Stem cells are unspecialised cells, defined by their capacity for self-renewal and ability to differentiate into a variety of somatic cell types. Early in development, stem cells undergo a fate choice, mediated by the transcription factors involved in the decision-making process. A new study published in Nature Cell Biology, has shown that one such pioneer transcription factor, SOX9, is responsible for more than just singular stem cell fate decisions. SOX9 has been implicated in the development of skin cancer thorough its ability to send stem cells down a cancer-associated differentiation route, rather than their planned specialisation.
An important decision
During skin development, stem cells can differentiate into either hair follicle cells or mature epidermal cells. This decision relies on the presence or absence of SOX9, respectively, expression of which is normally downregulated after the decision has been made.
In this study, researchers at Rockefeller University found that development of skin cancers, such as basal cell carcinoma, can occur due to re-activated and sustained SOX9 expression. In this situation, embryonic hair follicle cells grow into follicle-like tumour masses which lack hair linages. SOX9 overexpression has also been previously associated with development of several other cancer types including glioma, lung and colorectal cancers. This expression is generally associated with poor patient outcomes. However, the exact tumorigenic mechanism remains to be established.
Pioneer transcription factors, such as SOX9, have the unique ability to recognise and access their cognate binding motif even in compacted and repressed chromatin. This allows the opening and remodelling of the chromatin landscape to alter gene expression, potentially changing a cell’s identity. This fate-switching ability allows pioneer factors to not only perturb their own target nucleosome, but to also recruit co-factors to epigenetically modify surrounding histones.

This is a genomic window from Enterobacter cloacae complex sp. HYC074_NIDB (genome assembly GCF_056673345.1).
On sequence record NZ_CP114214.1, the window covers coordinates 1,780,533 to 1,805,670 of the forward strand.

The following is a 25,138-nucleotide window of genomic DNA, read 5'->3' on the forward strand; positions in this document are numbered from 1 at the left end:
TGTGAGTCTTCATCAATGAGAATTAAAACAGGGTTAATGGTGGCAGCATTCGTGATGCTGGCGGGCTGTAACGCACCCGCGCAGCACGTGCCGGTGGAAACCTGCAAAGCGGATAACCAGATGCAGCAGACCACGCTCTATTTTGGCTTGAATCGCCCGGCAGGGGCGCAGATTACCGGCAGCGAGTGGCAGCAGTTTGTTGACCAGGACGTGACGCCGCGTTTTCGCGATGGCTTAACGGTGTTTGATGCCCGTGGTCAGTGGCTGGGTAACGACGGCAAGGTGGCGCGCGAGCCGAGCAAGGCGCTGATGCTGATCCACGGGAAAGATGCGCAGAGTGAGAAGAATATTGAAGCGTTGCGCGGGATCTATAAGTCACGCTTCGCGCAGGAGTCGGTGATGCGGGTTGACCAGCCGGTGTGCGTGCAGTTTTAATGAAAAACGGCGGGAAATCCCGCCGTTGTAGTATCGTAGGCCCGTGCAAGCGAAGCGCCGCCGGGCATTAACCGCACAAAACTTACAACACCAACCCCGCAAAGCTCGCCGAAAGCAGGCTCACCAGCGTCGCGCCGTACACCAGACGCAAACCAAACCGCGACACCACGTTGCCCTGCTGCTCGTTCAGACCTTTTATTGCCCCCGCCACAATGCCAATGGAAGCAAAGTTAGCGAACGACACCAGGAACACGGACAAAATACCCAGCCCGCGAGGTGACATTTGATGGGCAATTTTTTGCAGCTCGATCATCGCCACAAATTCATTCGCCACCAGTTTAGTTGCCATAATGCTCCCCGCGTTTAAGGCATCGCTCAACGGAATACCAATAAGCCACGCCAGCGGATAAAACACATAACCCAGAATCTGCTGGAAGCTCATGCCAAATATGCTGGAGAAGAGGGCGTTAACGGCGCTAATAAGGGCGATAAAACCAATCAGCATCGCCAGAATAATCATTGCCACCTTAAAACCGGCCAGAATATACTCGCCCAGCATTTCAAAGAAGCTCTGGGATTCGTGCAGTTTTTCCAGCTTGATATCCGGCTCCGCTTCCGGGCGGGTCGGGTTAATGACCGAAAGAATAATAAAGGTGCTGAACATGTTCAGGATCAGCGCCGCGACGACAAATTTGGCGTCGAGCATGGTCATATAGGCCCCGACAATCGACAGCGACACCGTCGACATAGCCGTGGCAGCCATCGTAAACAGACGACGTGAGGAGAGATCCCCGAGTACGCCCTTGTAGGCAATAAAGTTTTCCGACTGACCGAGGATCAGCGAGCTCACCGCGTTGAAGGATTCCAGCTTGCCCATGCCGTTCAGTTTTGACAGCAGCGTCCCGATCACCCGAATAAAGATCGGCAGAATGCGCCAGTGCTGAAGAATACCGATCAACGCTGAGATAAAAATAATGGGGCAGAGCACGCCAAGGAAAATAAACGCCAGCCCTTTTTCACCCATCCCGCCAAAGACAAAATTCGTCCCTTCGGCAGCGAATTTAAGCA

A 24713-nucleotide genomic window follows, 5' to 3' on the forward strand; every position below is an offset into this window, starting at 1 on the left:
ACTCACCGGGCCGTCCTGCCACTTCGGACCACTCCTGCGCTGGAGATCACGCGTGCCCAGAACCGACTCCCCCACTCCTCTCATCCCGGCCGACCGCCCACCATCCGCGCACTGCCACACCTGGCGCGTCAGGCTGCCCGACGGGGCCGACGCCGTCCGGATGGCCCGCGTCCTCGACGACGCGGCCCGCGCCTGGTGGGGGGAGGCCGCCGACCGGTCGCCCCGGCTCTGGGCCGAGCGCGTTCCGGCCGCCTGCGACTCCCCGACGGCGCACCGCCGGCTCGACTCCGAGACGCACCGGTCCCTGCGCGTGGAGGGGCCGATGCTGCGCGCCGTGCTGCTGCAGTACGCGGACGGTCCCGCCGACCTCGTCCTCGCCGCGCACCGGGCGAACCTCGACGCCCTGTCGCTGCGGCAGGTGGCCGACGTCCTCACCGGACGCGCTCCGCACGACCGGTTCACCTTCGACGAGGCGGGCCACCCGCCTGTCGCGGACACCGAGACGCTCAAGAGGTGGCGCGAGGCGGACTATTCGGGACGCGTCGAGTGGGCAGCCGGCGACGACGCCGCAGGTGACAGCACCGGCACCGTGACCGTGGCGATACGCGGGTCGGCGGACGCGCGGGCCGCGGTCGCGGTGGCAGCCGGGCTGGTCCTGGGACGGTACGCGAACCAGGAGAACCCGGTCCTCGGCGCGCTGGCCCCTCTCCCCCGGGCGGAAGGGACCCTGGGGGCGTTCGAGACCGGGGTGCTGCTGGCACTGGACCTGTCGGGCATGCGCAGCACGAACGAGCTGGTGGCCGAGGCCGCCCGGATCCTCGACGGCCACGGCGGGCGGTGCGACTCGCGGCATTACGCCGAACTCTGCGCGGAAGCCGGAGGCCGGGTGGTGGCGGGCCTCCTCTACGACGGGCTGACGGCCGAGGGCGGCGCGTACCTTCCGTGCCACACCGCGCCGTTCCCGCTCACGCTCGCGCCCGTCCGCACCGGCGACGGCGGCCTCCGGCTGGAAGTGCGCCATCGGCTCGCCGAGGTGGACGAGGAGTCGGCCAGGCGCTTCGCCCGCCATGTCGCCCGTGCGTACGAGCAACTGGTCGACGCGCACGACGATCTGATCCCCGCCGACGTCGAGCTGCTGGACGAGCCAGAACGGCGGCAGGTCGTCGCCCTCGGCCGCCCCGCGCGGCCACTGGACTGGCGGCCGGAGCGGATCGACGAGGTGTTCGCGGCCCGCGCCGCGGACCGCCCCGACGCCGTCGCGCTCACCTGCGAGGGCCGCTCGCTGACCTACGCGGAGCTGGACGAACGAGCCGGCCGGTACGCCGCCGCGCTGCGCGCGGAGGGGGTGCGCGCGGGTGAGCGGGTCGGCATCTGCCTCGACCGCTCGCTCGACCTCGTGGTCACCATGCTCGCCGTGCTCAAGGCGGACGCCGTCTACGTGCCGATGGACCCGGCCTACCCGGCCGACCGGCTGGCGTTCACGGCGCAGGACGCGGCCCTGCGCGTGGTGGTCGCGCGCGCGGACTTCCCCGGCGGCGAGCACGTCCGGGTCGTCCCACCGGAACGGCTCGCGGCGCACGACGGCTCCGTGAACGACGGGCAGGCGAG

It is currently unknown how a pioneer transcription factor is able to simultaneously induce and silence gene expression, however this study furthers understanding of how this could be possible. Researchers found that a dual function model is favoured, whereby a pioneer factor actively hijacks and redistributes shared co-factors to achieve cost-effective and coordinated fate switching from one lineage to another (Figure 1).
Figure 1. Working model for how SOX9 achieves cell fate switching
Pioneer factor SOX9 indirectly silences the epidermal fate by competing against co-factors and other transcription factors (TFs) from active embryonic epidermal stem cell (EpdSC) enhancers. SOX9 then binds directly to key hair follicle stem cell (HFSC) enhancers, bringing with it the hijacked chromatin remodelling machinery, instead activating the hair follicle fate. SOX9 target TFs include RUNX1, whose footprints appear to participate in the delayed activation of basal cell carcinoma (BCC) cancer genes. This leads to fate switching to a BCC state, downstream of the EpdSC-to-HFSC fate transition. Adapted from Yang et al. 2023.
A targetable finding
Outside of the hair follicle budge microenvironment, proliferating cells with sustained SOX9 expression activate downstream target transcription factors, such as those encoding the RUNX family that drive further dynamic changes in the chromatin landscape.
Taken together, these findings begin to explain how and why sustained re-activation of a pioneer factor involved in embryonic fate decisions frequently leads to cancer. This highlights a potential opportunity for the therapeutic targeting of SOX9 and its downstream targets to treat various cancer types, including basal cell carcinoma.